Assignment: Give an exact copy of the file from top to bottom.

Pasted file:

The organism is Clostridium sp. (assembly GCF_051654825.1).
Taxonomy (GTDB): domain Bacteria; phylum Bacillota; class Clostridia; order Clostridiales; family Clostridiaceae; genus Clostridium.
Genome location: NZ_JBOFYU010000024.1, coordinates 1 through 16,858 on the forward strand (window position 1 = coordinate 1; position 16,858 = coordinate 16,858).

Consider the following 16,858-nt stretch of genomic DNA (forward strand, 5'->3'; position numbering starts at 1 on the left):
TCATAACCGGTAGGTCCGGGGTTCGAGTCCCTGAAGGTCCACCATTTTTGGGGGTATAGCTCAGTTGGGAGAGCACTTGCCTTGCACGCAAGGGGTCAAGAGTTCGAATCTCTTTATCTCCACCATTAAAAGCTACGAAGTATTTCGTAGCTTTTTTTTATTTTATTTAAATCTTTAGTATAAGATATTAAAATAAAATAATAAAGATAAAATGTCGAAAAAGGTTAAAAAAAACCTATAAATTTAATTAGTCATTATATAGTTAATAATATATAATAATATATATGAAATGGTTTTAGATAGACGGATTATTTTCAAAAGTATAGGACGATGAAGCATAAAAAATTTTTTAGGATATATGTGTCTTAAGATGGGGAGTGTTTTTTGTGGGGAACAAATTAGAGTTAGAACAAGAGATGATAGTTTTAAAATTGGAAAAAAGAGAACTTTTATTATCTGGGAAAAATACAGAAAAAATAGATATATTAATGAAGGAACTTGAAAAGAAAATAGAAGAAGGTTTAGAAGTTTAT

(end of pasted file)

The organism is Clostridium sp. (assembly GCF_051654825.1).
Taxonomy (GTDB): domain Bacteria; phylum Bacillota; class Clostridia; order Clostridiales; family Clostridiaceae; genus Clostridium.
Genome location: NZ_JBOFYU010000024.1, coordinates 1 through 16,858 on the forward strand (window position 1 = coordinate 1; position 16,858 = coordinate 16,858).

Consider the following 16,858-nt stretch of genomic DNA (forward strand, 5'->3'; position numbering starts at 1 on the left):
TCATAACCGGTAGGTCCGGGGTTCGAGTCCCTGAAGGTCCACCATTTTTGGGGGTATAGCTCAGTTGGGAGAGCACTTGCCTTGCACGCAAGGGGTCAAGAGTTCGAATCTCTTTATCTCCACCATTAAAAGCTACGAAGTATTTCGTAGCTTTTTTTTATTTTATTTAAATCTTTAGTATAAGATATTAAAATAAAATAATAAAGATAAAATGTCGAAAAAGGTTAAAAAAAACCTATAAATTTAATTAGTCATTATATAGTTAATAATATATAATAATATATATGAAATGGTTTTAGATAGACGGATTATTTTCAAAAGTATAGGACGATGAAGCATAAAAAATTTTTTAGGATATATGTGTCTTAAGATGGGGAGTGTTTTTTGTGGGGAACAAATTAGAGTTAGAACAAGAGATGATAGTTTTAAAATTGGAAAAAAGAGAACTTTTATTATCTGGGAAAAATACAGAAAAAATAGATATATTAATGAAGGAACTTGAAAAGAAAATAGAAGAAGGTTTAGAAGTTTAT